In front of the communication building, where I spent a lot of time.


With my dad


David McCullough, the historical writer, received an honorary degree and was the commencement speaker. For a history buff, it was a real treat. He compared our accomplishments with the building of the Brooklyn Bridge—the first man-made wonder in America. Here are some of the comments, among the many, that I appreciated:
"Had the American dream been handed to us all in tidy order, all done up with everything set to operate perfectly in perpetuity, we would hardly be the people we are."
"History can be a great source of inspiration. Learn from the past and don't take the 'familiar' things for granted."
"And make it your practice to ask people about themselves and what they've learned from experience. Don't ever forget that there isn't a man or woman, no matter their appearance or station in life, who doesn't know something, or how to do something, that you don't."

I loved my time at the U. I thought it was invigorating and exciting. My older sister, Barb, came for the ceremony, and after the commencement, but before the convocation where I actually walked across the stage, I showed her around the campus. It's a beautiful campus, set high on the hill, with a lot of trees and a combination of old and new buildings. She worked as an educator in the community college in Washington for 28 years, and was instrumental in talking me into going back to school. We agreed that one of the things we love about colleges is the enthusiasm and passion of the students, as well as expanding horizons.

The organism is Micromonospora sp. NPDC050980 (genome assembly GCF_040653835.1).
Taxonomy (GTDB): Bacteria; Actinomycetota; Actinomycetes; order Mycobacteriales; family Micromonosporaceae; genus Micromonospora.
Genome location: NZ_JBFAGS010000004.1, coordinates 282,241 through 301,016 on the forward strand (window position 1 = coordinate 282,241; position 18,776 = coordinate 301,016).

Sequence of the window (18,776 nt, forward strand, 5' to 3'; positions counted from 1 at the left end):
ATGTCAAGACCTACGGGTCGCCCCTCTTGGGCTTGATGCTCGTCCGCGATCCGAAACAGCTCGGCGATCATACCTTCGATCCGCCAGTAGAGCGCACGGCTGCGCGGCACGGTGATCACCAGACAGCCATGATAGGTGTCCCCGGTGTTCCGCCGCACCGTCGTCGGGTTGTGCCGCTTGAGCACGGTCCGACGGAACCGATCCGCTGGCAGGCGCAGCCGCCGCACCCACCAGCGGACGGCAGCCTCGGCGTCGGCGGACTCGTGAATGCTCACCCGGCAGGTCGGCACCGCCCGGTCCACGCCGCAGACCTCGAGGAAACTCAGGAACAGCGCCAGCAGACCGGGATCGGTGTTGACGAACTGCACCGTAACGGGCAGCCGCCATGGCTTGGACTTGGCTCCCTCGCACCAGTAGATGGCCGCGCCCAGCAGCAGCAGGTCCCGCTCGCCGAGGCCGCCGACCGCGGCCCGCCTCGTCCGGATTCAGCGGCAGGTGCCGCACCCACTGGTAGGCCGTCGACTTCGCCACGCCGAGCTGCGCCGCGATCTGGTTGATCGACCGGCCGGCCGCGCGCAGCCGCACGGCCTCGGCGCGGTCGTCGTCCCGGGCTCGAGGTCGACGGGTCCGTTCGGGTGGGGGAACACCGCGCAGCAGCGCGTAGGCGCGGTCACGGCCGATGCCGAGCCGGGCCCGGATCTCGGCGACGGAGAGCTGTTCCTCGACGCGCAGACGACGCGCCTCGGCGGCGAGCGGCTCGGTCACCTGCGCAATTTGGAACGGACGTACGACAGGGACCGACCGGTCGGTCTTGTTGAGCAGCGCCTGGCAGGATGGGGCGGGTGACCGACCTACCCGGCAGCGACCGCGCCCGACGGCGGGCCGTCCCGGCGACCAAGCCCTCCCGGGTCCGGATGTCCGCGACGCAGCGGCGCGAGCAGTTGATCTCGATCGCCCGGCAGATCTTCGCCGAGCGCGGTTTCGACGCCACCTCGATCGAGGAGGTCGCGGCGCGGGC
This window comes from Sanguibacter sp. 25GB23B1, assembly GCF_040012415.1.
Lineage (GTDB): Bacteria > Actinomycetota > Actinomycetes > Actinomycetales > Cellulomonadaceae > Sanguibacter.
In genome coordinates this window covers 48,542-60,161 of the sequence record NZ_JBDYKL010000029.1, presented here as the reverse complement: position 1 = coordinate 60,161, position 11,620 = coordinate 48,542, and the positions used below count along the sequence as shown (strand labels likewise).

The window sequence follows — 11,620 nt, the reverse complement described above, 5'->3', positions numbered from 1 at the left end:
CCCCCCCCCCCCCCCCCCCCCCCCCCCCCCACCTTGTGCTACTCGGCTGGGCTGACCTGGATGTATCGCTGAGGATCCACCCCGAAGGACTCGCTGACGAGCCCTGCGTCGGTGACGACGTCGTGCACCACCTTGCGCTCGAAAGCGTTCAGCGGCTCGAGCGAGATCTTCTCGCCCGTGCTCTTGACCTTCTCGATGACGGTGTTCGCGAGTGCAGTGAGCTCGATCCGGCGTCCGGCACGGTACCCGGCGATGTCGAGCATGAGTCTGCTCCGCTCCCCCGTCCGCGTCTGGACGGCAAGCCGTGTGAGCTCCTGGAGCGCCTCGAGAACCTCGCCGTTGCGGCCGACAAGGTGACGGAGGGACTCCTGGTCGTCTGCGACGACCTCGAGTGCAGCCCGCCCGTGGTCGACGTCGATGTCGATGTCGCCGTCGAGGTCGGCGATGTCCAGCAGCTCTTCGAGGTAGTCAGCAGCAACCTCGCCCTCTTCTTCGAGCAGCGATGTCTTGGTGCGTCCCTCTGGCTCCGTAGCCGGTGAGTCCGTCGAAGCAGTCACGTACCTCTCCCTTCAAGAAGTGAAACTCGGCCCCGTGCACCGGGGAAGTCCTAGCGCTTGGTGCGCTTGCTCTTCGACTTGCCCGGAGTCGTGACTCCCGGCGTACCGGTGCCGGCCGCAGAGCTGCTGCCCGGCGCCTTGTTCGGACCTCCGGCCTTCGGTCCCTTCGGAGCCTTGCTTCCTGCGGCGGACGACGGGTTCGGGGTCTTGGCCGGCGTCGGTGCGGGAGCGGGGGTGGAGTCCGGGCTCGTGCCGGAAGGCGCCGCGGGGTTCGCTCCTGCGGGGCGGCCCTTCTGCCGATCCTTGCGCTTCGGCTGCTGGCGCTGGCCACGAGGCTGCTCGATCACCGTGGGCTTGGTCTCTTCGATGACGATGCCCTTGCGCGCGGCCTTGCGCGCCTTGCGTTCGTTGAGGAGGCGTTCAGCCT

I decided to go back to school thirty years after getting my associate degree from Ricks College (now BYU—Idaho) when I started feeling stale, and the youngest two were in high school. I suppose it was a form of mid-life crisis, but I also knew that if I didn't do something to update and further my work skills, I would end up in a dead-end job. So with the help and encouragement of family, friends, David, workmates, professors, and other students, I went to school part-time and had a wonderful, successful experience that has already helped my career. (By the way, my final grade in the statistics class was a lovely C! I feel really good about that, especially considering that I had only one (1) hour to study before the final.)
David has been great about supporting me, and we agreed that after we settle in to being empty-nesters, I may go back for a Masters degree in a few more years. I already have a project in mind: interviewing and writing about the affect of bipolar disorder on spouses.